Real Justice and the Paris Attacks

Posted on November 14, 2015 in Justice

This is a tough one.

In my last post I offered two steps to begin doing real justice.

First, forgive the offender, not because they deserve it but to keep one’s heart from anger, bitterness, and judgment toward them.

Second, offer the offender the opportunity to take responsibility for what they did and why. If they show remorse/repentance, offer a path to restoration. If not, punish them in proportion to their offense.

So…what about the Paris attacks that happened yesterday?

When I first learned of the attacks, I was steaming hot. They went beyond terrorism; they were coordinated acts of war against innocents.

ISIS and their ilk know what they’re doing. They’ve calculated the extended implications of their actions. They exploit their “un-uniformed” status and hide behind women and children.

America and its allies say ISIS and their ilk must be defeated. Their likely state sponsor, Iran, must be contained, if not outright defeated.

What of real justice, then?

As difficult as it is to forgive such an attack, shortly after the news broke my wife and I got together and prayed to do just that. To forgive the perpetrators and the masterminds. We don’t want to hold bitterness and judgment toward them in our hearts.

I need to keep praying. I’m not done forgiving.

Dr. Martin Luther King, Jr. preached, “Darkness cannot drive out darkness; only light can do that. Hate cannot drive out hate; only love can do that.”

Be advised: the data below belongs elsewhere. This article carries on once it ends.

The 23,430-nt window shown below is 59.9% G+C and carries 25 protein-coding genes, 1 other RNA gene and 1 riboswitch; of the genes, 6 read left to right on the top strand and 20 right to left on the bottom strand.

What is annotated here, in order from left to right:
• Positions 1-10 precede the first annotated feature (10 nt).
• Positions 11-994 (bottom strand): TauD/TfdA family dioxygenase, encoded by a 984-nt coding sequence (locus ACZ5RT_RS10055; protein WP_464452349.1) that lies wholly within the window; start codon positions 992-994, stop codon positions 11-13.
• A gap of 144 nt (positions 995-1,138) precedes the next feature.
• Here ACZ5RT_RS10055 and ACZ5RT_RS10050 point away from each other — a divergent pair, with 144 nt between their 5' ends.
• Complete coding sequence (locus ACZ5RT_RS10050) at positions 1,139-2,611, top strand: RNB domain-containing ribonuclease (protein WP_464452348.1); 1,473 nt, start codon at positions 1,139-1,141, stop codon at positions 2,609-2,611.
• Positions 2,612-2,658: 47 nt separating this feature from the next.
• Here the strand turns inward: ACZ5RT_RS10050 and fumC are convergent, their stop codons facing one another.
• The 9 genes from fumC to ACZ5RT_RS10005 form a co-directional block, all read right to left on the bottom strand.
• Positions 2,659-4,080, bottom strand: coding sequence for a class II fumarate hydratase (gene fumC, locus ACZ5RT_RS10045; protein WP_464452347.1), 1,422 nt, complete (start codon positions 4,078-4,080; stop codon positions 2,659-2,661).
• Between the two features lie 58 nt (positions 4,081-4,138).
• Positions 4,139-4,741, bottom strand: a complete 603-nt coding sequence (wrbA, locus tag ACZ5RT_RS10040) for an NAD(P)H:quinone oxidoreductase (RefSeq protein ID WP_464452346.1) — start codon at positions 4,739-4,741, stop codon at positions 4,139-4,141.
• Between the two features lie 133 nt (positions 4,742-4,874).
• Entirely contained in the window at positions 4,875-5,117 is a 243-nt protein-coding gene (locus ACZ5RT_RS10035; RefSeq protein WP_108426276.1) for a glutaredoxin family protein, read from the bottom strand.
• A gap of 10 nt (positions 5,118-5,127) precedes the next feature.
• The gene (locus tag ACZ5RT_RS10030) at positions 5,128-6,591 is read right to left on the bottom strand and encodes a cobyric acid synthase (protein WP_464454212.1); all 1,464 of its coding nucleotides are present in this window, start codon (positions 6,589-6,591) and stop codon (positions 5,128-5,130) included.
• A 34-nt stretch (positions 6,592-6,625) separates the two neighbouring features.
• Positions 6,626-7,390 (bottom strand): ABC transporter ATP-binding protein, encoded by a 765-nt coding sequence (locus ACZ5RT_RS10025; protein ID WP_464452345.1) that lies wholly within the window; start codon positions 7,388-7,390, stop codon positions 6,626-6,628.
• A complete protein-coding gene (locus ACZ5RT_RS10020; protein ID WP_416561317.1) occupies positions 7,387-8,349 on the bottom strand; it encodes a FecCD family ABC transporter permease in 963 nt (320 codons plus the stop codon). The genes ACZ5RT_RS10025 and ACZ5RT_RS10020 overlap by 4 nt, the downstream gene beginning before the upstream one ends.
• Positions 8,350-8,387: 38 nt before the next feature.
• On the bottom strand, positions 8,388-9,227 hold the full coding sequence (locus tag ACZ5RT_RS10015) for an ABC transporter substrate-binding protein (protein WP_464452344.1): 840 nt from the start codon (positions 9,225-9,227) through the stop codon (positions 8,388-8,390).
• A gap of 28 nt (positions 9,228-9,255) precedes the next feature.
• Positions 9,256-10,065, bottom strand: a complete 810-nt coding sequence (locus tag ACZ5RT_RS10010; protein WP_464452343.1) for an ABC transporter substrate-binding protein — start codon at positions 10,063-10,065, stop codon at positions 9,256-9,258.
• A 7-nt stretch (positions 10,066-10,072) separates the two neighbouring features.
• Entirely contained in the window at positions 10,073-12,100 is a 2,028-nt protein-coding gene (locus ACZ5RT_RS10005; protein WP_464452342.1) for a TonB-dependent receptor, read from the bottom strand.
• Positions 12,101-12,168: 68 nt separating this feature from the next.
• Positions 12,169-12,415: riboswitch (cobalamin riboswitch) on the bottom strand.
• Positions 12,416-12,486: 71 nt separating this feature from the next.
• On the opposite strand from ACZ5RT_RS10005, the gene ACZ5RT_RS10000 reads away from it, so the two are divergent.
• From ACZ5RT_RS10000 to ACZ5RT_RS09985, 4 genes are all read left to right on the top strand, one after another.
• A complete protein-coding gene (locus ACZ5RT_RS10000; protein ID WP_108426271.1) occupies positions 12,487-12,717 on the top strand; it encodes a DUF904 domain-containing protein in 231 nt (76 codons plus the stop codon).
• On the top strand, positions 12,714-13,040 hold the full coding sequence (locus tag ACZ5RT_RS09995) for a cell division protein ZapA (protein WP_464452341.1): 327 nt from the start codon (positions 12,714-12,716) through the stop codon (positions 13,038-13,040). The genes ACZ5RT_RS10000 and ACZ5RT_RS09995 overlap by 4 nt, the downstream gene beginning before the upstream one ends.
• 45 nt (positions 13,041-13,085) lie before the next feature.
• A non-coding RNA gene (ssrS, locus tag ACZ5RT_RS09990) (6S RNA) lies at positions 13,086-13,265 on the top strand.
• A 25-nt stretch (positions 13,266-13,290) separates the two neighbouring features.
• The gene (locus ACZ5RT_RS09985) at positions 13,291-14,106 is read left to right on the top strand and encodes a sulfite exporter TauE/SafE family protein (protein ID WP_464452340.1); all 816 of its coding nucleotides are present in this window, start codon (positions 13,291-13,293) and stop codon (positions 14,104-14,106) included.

How does love drive out the hate in the movement that caused Friday’s attacks and all the other terrorist atrocities? What would that love look like?

First, holding the masterminds and perpetrators to account is not an act of darkness. It is an act of love to protect innocents from future incidents.

Second, we can pray that the French people and government will find a way to forgive and not hold bitterness and judgment.

Third, France is a NATO ally of the United States. The NATO alliance is built on the principle that an attack on one member nation is an attack on all. President Obama rightly characterized what happened in Paris as “an attack on all of humanity and the values that we share.” French president Hollande said his country would wage a response that was “pitiless.”

We need to pray for President Obama, President Hollande, and the leaders of the NATO alliance countries for wisdom to plan the right response and courage to act decisively.

What else?

Christians believe the battle is not against people; it is against spiritual forces of evil. Our weapons are salvation, truth, righteousness, peace, faith, and the Word of God. We are to wield these weapons in fervent prayer and bold action.

The greatest spiritual weapon is love. Sacrificial, self-giving love. Jesus said people would know we are His disciples by how we love each other. He also commanded us to love our enemies and do good to them.

Pray. Deep breath. Loving your enemies is hard stuff.


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